A week before Fauquier High School’s production of “Pump Boys and the Dinettes” was set to open, the gas station set was unfinished, and the diner motif still needed lots of work. The actors were trying to remember all the words to the songs, and several scenes had yet to be blocked.
School cancellations and early closings had put the cast under a time crunch, but there was no panic, only calm resolve.
This small group of theater veterans are methodically moving ahead, making adjustments during rehearsals, supporting one another and enjoying the process. By the time the curtain rises Friday, Feb. 22, they’ll be ready.
Director and theater teacher Emmett Lee Bales was upbeat as he positioned lights during a recent practice.
“Usually, we don’t get to lights until the week we open. We’ll be fine. Seventy-five percent of the set is done,” he said, noting his theater tech class designed the set and works on construction during class time.
Home Depot was a solid sponsor of the production, providing set materials and even sending a crew to help with the set construction.
“We’ve got a good jump on it,” said Bales. He has been teaching theater for 24 years, six of them at Fauquier High, so no doubt he has seen tighter deadlines.
“Pump Boys and the Dinettes” is not common fare for a high school production. It has an ensemble cast of only six and is almost entirely made up of songs that move the story along. Theatrical publisher Samuel French describes the show this way: “The 'Pump Boys’ sell high octane on Highway 57 in Grand Ole Opry country and the 'Dinettes,' Prudie and Rhetta Cupp, run the Double Cupp diner next door. Together they fashion an evening of country western songs … they perform on guitars, piano, bass and, yes, kitchen utensils.”
Johanna Huber, who plays Prudie, said she has never been a country music fan but had to change her tune for this show.
She has enjoyed the challenge. In duets with Alyssa Gilmore, who plays Rhetta, the two sound like a couple of Southern angels. Both are seniors with considerable experience in musicals, and both are looking to continue performing in college.
Johanna said “Pump Boys and the Dinettes” is her favorite theater experience so far. “It’s a small cast, and all of my friends are in it with me,” she said.
Alyssa performed in Fauquier Community Theatre’s “Into the Woods” over the summer and performed at Shenandoah University in “Mama Mia.” She said she’ll probably attend West Virginia University in the fall.
Fenris Forrester plays Eddie, one of the Pump Boys. A senior, he is headed for Virginia Commonwealth University’s cinema program next year. He said he’d like to develop his writing and directing skills.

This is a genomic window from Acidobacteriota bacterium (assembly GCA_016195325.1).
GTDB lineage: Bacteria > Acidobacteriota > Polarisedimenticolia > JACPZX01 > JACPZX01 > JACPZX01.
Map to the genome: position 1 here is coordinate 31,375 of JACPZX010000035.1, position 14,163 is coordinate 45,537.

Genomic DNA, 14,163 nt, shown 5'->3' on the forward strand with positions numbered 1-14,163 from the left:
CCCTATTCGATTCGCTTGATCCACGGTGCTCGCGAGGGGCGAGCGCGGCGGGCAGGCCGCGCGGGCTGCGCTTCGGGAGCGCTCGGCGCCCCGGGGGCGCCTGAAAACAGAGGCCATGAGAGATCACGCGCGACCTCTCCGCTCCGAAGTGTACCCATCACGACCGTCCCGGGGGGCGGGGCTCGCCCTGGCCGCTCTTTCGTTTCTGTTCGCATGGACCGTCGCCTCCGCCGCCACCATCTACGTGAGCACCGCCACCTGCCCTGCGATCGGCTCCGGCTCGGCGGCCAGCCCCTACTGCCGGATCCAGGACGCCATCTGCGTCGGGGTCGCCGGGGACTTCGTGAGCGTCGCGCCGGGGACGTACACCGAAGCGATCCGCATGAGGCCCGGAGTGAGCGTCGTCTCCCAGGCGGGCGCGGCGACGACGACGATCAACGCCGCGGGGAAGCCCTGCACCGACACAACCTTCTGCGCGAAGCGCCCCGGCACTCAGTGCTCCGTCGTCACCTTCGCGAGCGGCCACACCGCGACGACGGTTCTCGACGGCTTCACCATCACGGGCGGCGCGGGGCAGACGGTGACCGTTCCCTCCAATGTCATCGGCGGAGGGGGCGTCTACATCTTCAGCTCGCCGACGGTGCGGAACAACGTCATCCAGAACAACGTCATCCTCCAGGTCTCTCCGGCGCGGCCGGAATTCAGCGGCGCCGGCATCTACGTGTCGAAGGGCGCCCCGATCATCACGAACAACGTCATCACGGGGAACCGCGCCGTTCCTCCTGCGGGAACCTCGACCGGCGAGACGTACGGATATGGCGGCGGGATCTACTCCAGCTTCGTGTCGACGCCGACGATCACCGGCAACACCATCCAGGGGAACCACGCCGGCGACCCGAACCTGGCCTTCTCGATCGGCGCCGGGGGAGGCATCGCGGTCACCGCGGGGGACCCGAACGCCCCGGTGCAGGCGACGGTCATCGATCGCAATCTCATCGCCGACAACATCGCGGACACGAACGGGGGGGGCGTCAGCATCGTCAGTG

Bryce Moore is Jim in the play. Not only is he asked to sing and act, he also plays the guitar in the show. He describes the music colorfully as “chicken-pickin’ blues” and said he has learned a lot from the experience. “I think my ear has gotten better.”
Rounding out the cast are Rodman Shook, a junior who plays Jackson, and Mickey Goltry, a freshman who portrays LM.
Mickey said he and Rodman are in the choir, so he enjoys the music-heavy show. “I really like the four-part harmonies,” he said.
Rodman was in “Seven Brides for Seven Brothers” last year and got to play Charlie Brown in a recent version of “Snoopy.”
“I’m actually more of a bass,” he said, “but I can still hit the higher notes” in Pump Boys.
Behind the scenes, junior Macy Major is the assistant director for the show. She has been responsible for blocking several of the musical numbers and is learning to run rehearsals.
Abby Mesick, a sophomore, is the stage manager who says she likes to “be in control.”
“I like to know where everyone is supposed to be, where everything is,” she said.
She said she’s tried acting to get a different perspective and was in a one-act in the fall. She’s decided, though, “it’s not my jam.”
When the students were asked what else they’d like to share with the community, they were unanimous, “Come see our show!”
Bales said the school allows those in the school play to take the whole school day before opening to run the show again and again, all day.
“That’s when most of the final polishing gets done,” he said. “When the school day is over, we all go home and get a good night’s rest instead of staying here till 10 o’clock. It’s great. We’ll be ready for opening night,” he said.
“Pump Boys and the Dinettes” opens Friday, Feb. 22 at 7 p.m. in the high school’s Addison E. Lightfoot Auditorium and plays Saturday, Monday and Tuesday at the same time.
There will be a matinee at 3 p.m. on Sunday. Tickets are $10 for adults and $5 for students and may be purchased at the door.
Reach Robin Earl at firstname.lastname@example.org